Restoring the 90-year-old Jessville Manor in Pok Fu Lam was always going to be a tough job. Converting it into four units suitable for contemporary living proved to be a completely different ball game.
“Restoring Jessville [Manor] was no easy feat and we have encountered a few challenges during the process,” Samsbury Investments, which owns the Italian Renaissance style home, told the Post. “Retaining and restoring as many of the existing materials as possible to keep the facade and interiors in their historic context required a lot of time and effort.”
The mansion was built by William Ngar Tse Thomas Tam, a barrister and magistrate, in 1929. His son William Nixon Thomas Tam Ching is a director of Samsbury, according to records with the Company Registry.
Do you have questions about the biggest topics and trends from around the world? Get the answers with SCMP Knowledge, our new platform of curated content with explainers, FAQs, analyses and infographics brought to you by our award-winning team.
“This heritage mansion is a rare product in the market. It will definitely attract tenants if the interior fittings manage to meet a luxury standard,” said Koh Keng-sing, chief executive and founder of Landscope Christie’s International Real Estate.
When the four units, which range in size from 2,248 sq ft to 2,961 sq ft, will be available for leasing has yet to be decided, Samsbury said. Work on interiors was still under way, it added.
“The sourcing of replacement materials that are in keeping with the historic fabric, and the lack of skilled labour who are familiar with restoration practices, have made it difficult to speed up the restoration work,” the company said.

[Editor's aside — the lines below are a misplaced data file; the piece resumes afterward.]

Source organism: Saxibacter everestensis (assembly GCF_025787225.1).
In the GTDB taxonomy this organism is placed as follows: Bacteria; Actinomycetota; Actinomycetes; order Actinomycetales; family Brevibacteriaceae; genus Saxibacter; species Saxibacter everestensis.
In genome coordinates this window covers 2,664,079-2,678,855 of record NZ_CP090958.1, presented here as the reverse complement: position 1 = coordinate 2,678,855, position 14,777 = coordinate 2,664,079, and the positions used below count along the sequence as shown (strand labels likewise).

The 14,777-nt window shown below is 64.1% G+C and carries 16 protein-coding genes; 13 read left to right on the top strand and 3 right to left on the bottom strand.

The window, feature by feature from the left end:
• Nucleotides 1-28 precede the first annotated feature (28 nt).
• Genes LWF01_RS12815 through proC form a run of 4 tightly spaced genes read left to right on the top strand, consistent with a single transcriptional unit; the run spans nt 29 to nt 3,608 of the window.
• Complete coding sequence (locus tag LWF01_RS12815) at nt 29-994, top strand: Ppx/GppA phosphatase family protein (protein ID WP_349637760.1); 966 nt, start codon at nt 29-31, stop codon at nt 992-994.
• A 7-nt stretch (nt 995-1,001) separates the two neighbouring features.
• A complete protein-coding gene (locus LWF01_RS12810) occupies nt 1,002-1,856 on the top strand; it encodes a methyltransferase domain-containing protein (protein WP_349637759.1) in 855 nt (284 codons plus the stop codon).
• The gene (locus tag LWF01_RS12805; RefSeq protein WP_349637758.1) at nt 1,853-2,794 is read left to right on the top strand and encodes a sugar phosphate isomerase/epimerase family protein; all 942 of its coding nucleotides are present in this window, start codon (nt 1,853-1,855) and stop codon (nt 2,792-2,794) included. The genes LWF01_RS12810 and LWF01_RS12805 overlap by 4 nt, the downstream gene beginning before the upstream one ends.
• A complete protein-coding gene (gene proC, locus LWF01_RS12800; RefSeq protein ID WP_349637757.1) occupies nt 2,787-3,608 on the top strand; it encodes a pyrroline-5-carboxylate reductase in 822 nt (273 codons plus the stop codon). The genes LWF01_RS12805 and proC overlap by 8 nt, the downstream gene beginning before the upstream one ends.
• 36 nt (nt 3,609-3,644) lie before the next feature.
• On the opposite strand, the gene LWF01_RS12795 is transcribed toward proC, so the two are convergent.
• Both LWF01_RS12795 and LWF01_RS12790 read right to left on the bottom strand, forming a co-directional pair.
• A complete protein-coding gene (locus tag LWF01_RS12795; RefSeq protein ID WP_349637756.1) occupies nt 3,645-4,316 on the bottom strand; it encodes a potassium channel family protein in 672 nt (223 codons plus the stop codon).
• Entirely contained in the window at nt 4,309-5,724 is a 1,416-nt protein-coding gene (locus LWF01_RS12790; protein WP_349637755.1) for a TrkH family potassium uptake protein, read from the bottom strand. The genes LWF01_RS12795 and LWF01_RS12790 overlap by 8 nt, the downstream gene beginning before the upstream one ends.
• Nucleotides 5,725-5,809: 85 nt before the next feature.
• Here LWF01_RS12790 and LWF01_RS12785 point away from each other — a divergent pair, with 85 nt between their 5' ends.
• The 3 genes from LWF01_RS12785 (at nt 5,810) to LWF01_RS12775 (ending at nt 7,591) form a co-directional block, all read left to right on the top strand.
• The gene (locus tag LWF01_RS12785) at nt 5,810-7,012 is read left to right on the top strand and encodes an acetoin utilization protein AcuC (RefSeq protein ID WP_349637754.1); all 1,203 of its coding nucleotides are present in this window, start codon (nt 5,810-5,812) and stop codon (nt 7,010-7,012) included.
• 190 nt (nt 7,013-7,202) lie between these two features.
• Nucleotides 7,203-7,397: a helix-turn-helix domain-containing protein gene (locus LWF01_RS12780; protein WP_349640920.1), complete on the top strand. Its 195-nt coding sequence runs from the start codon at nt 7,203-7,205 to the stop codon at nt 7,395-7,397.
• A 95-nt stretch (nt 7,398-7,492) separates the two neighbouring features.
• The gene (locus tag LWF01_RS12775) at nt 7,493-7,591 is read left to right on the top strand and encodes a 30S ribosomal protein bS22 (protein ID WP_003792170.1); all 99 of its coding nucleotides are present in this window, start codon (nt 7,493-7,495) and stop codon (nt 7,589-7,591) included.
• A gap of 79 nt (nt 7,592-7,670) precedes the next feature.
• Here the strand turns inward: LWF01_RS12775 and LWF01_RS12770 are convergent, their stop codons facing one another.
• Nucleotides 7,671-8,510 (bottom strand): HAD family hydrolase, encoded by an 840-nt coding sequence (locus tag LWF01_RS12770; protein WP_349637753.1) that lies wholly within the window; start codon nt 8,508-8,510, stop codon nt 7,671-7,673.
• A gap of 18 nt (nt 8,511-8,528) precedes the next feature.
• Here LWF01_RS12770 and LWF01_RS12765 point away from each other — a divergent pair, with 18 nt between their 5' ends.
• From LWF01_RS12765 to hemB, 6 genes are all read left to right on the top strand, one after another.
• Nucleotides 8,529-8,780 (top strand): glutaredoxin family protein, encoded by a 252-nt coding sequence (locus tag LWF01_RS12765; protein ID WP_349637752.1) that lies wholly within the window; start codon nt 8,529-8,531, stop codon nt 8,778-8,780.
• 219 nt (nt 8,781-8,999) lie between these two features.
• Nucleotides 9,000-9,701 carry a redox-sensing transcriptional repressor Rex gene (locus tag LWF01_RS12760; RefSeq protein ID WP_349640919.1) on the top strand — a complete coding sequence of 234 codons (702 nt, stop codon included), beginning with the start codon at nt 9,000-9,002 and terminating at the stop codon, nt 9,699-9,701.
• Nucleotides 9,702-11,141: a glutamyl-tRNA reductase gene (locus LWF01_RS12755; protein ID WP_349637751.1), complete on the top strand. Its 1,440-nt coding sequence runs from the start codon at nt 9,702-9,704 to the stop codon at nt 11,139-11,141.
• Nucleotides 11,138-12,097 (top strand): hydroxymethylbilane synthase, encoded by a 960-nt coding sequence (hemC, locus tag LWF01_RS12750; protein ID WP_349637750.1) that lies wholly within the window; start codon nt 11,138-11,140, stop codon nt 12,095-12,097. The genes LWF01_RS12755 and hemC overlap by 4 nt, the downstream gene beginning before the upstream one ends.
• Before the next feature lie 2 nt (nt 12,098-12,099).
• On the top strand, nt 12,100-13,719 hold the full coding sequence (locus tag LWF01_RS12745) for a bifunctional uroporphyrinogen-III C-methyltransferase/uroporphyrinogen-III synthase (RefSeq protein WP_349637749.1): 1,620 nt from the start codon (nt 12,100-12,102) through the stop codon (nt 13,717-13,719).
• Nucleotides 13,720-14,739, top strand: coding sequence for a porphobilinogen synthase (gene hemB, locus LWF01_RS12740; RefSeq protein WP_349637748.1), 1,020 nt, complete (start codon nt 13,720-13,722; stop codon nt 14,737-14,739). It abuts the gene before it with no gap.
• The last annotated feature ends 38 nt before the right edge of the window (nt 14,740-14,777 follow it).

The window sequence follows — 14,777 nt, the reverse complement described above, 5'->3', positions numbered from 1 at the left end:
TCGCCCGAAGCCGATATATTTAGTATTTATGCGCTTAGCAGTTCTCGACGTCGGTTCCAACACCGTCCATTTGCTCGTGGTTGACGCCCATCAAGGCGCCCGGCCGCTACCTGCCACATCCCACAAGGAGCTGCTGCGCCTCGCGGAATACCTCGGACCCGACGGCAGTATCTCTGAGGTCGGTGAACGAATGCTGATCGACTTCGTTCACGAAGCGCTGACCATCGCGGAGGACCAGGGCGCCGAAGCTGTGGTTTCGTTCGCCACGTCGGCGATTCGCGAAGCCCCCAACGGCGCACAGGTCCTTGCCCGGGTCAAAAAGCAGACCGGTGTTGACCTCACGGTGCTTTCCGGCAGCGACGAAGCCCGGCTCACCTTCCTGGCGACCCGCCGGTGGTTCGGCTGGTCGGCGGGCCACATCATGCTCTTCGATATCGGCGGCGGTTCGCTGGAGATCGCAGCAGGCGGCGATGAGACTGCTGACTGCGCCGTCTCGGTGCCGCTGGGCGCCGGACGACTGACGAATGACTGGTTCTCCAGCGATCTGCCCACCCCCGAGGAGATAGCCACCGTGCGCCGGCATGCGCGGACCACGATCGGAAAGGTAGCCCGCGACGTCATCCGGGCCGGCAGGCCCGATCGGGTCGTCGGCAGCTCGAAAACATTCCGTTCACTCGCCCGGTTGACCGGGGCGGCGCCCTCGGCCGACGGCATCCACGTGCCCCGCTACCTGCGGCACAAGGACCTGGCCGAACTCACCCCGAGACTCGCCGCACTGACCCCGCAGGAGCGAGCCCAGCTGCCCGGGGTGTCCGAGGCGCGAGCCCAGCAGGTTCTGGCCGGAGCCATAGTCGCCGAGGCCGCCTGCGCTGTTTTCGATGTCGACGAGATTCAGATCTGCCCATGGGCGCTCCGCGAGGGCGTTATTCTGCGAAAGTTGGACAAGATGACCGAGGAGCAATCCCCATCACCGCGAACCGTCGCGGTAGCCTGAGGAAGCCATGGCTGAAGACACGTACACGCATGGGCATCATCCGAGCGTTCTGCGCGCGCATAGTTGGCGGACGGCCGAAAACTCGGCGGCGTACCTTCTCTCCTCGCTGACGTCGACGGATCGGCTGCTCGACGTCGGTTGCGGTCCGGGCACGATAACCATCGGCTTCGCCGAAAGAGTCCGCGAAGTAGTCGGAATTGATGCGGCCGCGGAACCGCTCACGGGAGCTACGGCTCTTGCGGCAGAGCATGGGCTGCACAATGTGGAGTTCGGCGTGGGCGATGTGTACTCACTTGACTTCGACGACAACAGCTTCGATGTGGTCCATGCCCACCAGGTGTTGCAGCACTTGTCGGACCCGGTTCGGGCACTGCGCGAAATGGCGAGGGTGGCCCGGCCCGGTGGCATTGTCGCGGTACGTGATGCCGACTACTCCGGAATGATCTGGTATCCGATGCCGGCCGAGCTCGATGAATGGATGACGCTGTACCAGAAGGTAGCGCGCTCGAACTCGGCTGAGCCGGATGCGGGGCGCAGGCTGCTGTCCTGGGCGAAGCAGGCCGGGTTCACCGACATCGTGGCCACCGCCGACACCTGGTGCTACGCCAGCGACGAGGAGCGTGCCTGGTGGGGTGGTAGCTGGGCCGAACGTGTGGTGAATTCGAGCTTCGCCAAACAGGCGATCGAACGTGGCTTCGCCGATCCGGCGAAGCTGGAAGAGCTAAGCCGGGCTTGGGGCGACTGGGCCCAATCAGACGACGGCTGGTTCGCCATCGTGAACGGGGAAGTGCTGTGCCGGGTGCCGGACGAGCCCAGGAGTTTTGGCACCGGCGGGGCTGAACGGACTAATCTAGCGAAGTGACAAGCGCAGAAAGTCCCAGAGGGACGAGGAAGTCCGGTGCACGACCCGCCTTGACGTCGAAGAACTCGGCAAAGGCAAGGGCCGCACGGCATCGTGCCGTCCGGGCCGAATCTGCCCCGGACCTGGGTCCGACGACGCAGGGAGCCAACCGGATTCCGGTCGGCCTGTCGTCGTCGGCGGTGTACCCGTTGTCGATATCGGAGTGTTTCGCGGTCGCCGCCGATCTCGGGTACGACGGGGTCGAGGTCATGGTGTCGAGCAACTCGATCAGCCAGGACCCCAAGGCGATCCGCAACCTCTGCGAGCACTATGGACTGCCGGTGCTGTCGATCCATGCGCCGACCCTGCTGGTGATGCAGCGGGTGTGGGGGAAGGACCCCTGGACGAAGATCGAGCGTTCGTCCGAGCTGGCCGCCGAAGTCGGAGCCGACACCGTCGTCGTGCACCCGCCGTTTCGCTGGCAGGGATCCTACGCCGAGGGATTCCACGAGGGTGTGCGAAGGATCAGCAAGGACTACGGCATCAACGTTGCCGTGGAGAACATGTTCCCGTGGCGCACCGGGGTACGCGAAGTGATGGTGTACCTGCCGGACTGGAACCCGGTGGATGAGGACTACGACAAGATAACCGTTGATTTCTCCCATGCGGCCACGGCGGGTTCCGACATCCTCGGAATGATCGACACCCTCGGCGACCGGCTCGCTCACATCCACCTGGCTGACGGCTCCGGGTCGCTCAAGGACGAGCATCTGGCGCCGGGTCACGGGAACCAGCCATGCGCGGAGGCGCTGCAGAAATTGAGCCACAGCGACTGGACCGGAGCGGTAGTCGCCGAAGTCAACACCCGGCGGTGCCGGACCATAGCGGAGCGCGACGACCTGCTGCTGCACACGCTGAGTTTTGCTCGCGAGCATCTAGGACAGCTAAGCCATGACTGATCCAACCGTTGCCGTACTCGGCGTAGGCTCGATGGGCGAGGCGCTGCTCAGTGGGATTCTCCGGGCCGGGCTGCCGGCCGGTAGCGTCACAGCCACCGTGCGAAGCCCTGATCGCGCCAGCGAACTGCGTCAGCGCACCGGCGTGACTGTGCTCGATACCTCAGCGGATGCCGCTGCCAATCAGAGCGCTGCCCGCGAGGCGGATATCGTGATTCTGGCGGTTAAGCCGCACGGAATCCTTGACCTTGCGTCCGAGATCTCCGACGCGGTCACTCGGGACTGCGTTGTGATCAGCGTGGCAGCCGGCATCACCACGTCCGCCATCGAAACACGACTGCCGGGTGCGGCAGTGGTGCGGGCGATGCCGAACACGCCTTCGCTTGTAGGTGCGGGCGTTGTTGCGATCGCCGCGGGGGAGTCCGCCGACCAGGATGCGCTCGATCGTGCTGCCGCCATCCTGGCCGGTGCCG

“Many of the original features from the 1930s – e.g.timber doors, timber and marble floors, fireplaces, picture rails, ceiling cornices, etc – have been conserved and restored. At the same time, modern bathroom and kitchen amenities have been sympathetically introduced. All external features of the old building have been restored,” it said.
Samsbury has also built a 14-storey residential block at the site. Jessville Tower, which has 28 units, became available for leasing this month. The flats are available in two sizes, 1,358 sq ft and 1,431 sq ft, with rents starting from HK$73,800 (US$9,503) per month inclusive of one car parking space, management fees and government rates.
The tower, which took about nine years to complete, has been “well received”, said Knight Frank, the leasing agent.
Since the tower is “halfway up a steep mountain”, this meant that the construction of its foundations took longer than usual, said Samsbury. Additionally, unexploded bombs from World War Two were discovered on the site of Jessville Tower, and the foundation work had to be suspended until these were rendered harmless, it said.
“At the time the project was originally contemplated, there was a moratorium on new developments in Pok Fu Lam. It took several years of negotiations with the government to arrive at a mutually acceptable scheme, which made economic sense for us and allowed the old house to be preserved for the collective memory of Hong Kong,” the company said. Approval for the tower was contingent on a preservation plan for the mansion.
The coronavirus pandemic has resulted in additional challenges. The company said a larger number of site workers who went to mainland China for Lunar New Year holiday last year were stranded when the authorities closed the border between the city and mainland. Similarly, many of the finishing materials from the mainland and overseas could not be delivered on time.
More from South China Morning Post: